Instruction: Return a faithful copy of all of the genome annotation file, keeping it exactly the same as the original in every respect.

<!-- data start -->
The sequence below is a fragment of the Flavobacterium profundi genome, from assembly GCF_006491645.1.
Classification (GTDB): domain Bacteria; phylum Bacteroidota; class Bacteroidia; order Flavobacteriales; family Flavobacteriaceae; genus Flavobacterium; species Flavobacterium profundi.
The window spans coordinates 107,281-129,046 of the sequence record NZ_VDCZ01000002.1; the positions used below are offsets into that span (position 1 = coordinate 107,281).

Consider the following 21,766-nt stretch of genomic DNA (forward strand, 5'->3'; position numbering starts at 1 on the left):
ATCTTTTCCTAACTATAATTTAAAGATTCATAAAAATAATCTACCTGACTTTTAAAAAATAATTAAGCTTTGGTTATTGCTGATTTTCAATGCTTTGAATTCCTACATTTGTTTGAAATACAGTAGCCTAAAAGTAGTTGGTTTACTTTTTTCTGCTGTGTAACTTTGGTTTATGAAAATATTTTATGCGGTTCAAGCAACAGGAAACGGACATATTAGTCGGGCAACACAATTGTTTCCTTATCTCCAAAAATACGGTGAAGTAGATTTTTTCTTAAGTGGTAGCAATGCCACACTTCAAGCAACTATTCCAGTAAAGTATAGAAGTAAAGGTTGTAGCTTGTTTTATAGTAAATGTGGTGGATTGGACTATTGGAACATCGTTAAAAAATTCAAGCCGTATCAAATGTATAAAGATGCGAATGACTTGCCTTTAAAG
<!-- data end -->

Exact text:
The sequence below is a fragment of the Flavobacterium profundi genome, from assembly GCF_006491645.1.
Classification (GTDB): domain Bacteria; phylum Bacteroidota; class Bacteroidia; order Flavobacteriales; family Flavobacteriaceae; genus Flavobacterium; species Flavobacterium profundi.
The window spans coordinates 107,281-129,046 of the sequence record NZ_VDCZ01000002.1; the positions used below are offsets into that span (position 1 = coordinate 107,281).

Consider the following 21,766-nt stretch of genomic DNA (forward strand, 5'->3'; position numbering starts at 1 on the left):
ATCTTTTCCTAACTATAATTTAAAGATTCATAAAAATAATCTACCTGACTTTTAAAAAATAATTAAGCTTTGGTTATTGCTGATTTTCAATGCTTTGAATTCCTACATTTGTTTGAAATACAGTAGCCTAAAAGTAGTTGGTTTACTTTTTTCTGCTGTGTAACTTTGGTTTATGAAAATATTTTATGCGGTTCAAGCAACAGGAAACGGACATATTAGTCGGGCAACACAATTGTTTCCTTATCTCCAAAAATACGGTGAAGTAGATTTTTTCTTAAGTGGTAGCAATGCCACACTTCAAGCAACTATTCCAGTAAAGTATAGAAGTAAAGGTTGTAGCTTGTTTTATAGTAAATGTGGTGGATTGGACTATTGGAACATCGTTAAAAAATTCAAGCCGTATCAAATGTATAAAGATGCGAATGACTTGCCTTTAAAG